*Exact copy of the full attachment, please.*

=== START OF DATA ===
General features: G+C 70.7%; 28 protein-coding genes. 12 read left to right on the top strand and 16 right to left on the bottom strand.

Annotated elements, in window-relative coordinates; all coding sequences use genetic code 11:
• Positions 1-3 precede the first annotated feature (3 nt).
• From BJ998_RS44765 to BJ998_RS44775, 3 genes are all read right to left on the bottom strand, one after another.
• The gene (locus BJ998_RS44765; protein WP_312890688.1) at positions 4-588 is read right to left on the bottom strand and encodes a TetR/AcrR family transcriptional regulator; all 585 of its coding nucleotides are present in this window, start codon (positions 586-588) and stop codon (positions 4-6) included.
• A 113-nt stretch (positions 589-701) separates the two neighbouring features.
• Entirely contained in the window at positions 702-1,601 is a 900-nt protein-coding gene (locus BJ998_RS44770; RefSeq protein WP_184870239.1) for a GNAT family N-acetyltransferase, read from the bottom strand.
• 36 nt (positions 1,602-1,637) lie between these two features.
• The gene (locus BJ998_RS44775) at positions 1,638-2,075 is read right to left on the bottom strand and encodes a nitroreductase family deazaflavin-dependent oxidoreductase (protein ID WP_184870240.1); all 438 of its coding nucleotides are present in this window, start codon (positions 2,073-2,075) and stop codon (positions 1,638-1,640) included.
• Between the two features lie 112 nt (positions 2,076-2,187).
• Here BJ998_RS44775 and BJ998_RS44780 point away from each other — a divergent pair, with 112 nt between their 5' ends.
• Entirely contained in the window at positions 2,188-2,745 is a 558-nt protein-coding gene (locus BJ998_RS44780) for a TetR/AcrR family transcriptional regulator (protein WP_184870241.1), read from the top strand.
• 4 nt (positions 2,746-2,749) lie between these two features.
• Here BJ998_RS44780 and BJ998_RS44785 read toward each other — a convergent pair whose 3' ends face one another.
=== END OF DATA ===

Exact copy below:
General features: G+C 70.7%; 28 protein-coding genes. 12 read left to right on the top strand and 16 right to left on the bottom strand.

Annotated elements, in window-relative coordinates; all coding sequences use genetic code 11:
• Positions 1-3 precede the first annotated feature (3 nt).
• From BJ998_RS44765 to BJ998_RS44775, 3 genes are all read right to left on the bottom strand, one after another.
• The gene (locus BJ998_RS44765; protein WP_312890688.1) at positions 4-588 is read right to left on the bottom strand and encodes a TetR/AcrR family transcriptional regulator; all 585 of its coding nucleotides are present in this window, start codon (positions 586-588) and stop codon (positions 4-6) included.
• A 113-nt stretch (positions 589-701) separates the two neighbouring features.
• Entirely contained in the window at positions 702-1,601 is a 900-nt protein-coding gene (locus BJ998_RS44770; RefSeq protein WP_184870239.1) for a GNAT family N-acetyltransferase, read from the bottom strand.
• 36 nt (positions 1,602-1,637) lie between these two features.
• The gene (locus BJ998_RS44775) at positions 1,638-2,075 is read right to left on the bottom strand and encodes a nitroreductase family deazaflavin-dependent oxidoreductase (protein ID WP_184870240.1); all 438 of its coding nucleotides are present in this window, start codon (positions 2,073-2,075) and stop codon (positions 1,638-1,640) included.
• Between the two features lie 112 nt (positions 2,076-2,187).
• Here BJ998_RS44775 and BJ998_RS44780 point away from each other — a divergent pair, with 112 nt between their 5' ends.
• Entirely contained in the window at positions 2,188-2,745 is a 558-nt protein-coding gene (locus BJ998_RS44780) for a TetR/AcrR family transcriptional regulator (protein WP_184870241.1), read from the top strand.
• 4 nt (positions 2,746-2,749) lie between these two features.
• Here BJ998_RS44780 and BJ998_RS44785 read toward each other — a convergent pair whose 3' ends face one another.